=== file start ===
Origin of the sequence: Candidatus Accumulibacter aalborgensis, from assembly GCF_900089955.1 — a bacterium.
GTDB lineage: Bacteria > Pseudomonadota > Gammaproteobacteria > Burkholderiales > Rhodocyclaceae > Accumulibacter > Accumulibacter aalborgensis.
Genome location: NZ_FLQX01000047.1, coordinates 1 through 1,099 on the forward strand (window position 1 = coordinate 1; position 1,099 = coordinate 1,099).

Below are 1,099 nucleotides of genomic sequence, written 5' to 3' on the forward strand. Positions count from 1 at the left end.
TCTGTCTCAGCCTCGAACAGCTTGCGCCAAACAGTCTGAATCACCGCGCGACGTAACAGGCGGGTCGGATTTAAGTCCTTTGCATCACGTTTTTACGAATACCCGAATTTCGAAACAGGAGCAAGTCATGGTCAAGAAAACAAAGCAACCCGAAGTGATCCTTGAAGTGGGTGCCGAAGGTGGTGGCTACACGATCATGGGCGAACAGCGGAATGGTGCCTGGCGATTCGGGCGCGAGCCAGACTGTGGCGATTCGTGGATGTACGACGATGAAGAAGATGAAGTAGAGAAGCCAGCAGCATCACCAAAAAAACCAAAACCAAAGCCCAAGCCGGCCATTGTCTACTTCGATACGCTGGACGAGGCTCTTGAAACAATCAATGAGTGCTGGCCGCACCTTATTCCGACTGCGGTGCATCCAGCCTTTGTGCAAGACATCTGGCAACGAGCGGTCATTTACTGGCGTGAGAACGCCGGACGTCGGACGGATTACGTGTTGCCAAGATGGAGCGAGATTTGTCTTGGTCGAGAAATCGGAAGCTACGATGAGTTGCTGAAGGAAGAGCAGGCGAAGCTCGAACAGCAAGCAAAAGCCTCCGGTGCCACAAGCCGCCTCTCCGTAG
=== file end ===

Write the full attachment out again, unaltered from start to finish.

Origin of the sequence: Candidatus Accumulibacter aalborgensis, from assembly GCF_900089955.1 — a bacterium.
GTDB lineage: Bacteria > Pseudomonadota > Gammaproteobacteria > Burkholderiales > Rhodocyclaceae > Accumulibacter > Accumulibacter aalborgensis.
Genome location: NZ_FLQX01000047.1, coordinates 1 through 1,099 on the forward strand (window position 1 = coordinate 1; position 1,099 = coordinate 1,099).

Below are 1,099 nucleotides of genomic sequence, written 5' to 3' on the forward strand. Positions count from 1 at the left end.
TCTGTCTCAGCCTCGAACAGCTTGCGCCAAACAGTCTGAATCACCGCGCGACGTAACAGGCGGGTCGGATTTAAGTCCTTTGCATCACGTTTTTACGAATACCCGAATTTCGAAACAGGAGCAAGTCATGGTCAAGAAAACAAAGCAACCCGAAGTGATCCTTGAAGTGGGTGCCGAAGGTGGTGGCTACACGATCATGGGCGAACAGCGGAATGGTGCCTGGCGATTCGGGCGCGAGCCAGACTGTGGCGATTCGTGGATGTACGACGATGAAGAAGATGAAGTAGAGAAGCCAGCAGCATCACCAAAAAAACCAAAACCAAAGCCCAAGCCGGCCATTGTCTACTTCGATACGCTGGACGAGGCTCTTGAAACAATCAATGAGTGCTGGCCGCACCTTATTCCGACTGCGGTGCATCCAGCCTTTGTGCAAGACATCTGGCAACGAGCGGTCATTTACTGGCGTGAGAACGCCGGACGTCGGACGGATTACGTGTTGCCAAGATGGAGCGAGATTTGTCTTGGTCGAGAAATCGGAAGCTACGATGAGTTGCTGAAGGAAGAGCAGGCGAAGCTCGAACAGCAAGCAAAAGCCTCCGGTGCCACAAGCCGCCTCTCCGTAG